Work on this is progressing very well. In a way this shouldnt be a surprise, after all, each board is a 2x5 array of 8x8 LED bicolour arrays, so it could be expected that much of the circuitry would be duplicated.
The first breakthrough was discovering that although each 8x8 array has under it a 14094 8-stage shift register and a 62083 8-ch Darlington sink driver, these are not a single elemental unit! Rather, the 8x8 LED arrays work as parallel pairs, top and bottom, and their associated chips are likewise divided into RED Cathode select, and GREEN Cathode select. The pairs of ICs under the top row of LED arrays handle the green cathodes, and the IC pairs under the bottom row of arrays handle the red cathodes - for both arrays in the column.
The result is 5 columns of paired LED arrays, with the green cathode selectors under the top array, and the red under the bottom.
So far so good. Next up was identifying that the two 14049 hex buffers are effectively the 'ends' of the data chain. One is where the data comes in, and the other where it goes out to the next board. Two of the lines from these are the strobe and output enable lines for the above chips.Two others are the data lines for the above - more on these later!
The other two lines from the hex buffers I have yet to positively identify, but one I think is the clock line.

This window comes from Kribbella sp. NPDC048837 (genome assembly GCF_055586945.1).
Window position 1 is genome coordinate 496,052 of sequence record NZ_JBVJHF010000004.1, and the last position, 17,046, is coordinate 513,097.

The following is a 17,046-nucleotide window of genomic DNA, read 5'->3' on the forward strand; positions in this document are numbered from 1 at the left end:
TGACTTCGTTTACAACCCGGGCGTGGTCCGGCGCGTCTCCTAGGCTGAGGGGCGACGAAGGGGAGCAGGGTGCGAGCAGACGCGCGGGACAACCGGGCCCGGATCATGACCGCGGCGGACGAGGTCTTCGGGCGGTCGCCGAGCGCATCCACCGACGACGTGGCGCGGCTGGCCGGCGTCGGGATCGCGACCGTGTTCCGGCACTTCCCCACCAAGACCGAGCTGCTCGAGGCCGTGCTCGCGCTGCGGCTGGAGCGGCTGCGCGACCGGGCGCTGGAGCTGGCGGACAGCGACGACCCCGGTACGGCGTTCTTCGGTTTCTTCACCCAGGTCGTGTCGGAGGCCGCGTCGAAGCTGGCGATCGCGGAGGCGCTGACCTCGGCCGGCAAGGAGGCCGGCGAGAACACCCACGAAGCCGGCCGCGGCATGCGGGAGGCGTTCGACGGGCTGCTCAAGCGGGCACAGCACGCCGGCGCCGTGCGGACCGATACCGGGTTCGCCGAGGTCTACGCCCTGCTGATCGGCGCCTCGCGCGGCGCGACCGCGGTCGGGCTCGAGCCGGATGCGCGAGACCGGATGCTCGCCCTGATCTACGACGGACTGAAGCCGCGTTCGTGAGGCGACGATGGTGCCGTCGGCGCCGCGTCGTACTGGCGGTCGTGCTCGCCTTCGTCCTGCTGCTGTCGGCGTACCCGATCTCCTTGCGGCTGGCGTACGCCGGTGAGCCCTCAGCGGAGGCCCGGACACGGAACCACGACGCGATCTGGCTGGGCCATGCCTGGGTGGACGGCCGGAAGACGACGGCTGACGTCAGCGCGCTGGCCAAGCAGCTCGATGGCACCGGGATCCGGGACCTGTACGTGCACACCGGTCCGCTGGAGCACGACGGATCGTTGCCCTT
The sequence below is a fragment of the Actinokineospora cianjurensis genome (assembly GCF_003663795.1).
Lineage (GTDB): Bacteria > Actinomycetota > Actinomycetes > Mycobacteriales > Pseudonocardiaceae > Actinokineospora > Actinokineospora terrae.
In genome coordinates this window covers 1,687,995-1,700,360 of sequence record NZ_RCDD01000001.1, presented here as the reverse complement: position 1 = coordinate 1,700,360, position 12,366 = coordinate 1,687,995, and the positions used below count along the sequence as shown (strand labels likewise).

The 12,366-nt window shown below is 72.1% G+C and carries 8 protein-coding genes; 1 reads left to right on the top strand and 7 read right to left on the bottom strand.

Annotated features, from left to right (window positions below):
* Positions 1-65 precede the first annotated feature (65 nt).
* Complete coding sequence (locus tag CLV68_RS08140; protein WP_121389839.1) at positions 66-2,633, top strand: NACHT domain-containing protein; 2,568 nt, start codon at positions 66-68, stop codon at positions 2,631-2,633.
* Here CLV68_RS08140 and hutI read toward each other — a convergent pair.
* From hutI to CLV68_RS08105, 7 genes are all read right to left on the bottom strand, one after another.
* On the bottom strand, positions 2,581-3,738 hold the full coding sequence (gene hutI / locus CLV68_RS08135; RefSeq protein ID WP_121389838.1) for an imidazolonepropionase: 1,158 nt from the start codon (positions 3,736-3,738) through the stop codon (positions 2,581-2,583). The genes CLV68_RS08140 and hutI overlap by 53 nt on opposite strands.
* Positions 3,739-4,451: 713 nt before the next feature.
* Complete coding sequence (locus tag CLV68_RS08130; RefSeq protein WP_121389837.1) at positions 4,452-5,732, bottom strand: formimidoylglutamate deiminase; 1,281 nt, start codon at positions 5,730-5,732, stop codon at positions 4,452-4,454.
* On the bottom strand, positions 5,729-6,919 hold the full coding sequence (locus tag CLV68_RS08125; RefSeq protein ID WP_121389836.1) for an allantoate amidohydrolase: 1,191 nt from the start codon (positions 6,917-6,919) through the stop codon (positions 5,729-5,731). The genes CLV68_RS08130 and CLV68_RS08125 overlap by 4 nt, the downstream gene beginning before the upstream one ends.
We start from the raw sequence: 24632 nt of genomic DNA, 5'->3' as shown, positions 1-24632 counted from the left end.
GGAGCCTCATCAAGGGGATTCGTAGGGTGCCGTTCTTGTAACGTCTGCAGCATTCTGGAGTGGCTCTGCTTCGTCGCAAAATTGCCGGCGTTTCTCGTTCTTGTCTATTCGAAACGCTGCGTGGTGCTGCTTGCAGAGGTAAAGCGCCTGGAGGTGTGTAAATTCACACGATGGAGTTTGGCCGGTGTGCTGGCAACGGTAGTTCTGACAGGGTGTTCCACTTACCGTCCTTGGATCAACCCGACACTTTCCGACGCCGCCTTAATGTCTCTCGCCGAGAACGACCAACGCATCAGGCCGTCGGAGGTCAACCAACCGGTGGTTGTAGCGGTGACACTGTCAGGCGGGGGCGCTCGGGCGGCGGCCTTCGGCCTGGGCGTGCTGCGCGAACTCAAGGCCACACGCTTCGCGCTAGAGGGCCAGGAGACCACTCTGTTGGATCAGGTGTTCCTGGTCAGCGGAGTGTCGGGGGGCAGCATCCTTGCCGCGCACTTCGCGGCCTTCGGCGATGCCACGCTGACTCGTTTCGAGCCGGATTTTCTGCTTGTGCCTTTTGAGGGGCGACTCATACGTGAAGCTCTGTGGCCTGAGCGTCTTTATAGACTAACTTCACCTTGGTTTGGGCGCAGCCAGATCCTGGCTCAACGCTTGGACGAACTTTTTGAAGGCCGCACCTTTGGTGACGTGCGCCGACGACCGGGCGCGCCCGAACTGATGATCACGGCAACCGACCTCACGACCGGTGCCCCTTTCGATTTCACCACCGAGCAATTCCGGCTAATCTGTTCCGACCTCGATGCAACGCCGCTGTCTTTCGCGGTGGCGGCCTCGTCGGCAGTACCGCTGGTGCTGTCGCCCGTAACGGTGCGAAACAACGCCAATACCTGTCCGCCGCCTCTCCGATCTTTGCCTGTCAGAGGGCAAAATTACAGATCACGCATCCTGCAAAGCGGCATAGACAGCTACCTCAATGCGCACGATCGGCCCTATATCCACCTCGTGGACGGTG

The remaining ICs on the board, three 4015 dual 4-stage shift registers and three 62003 7-ch Darlington sink drivers, along with ten MJE210 medium power PNP's, handle the selection of the rows of anodes. All the 8 rows of anodes on each 8x8 matrix are in parallel with the rest of the arrays on that row. There are other connections involved here that I have yet to map.
Back to the data lines mentioned above. These were the big moment of understanding for me - one data line goes to the first shift register in the top row - with all the top row registers then 'daisy chained', until the data line reaches the 'output' hex buffer. The same occurs with the other data line for the bottom row. So in order to select a specific colour and column cathode, the data is serially shifted right along the board, and indeed the entire display, until the appropriate bits are all set.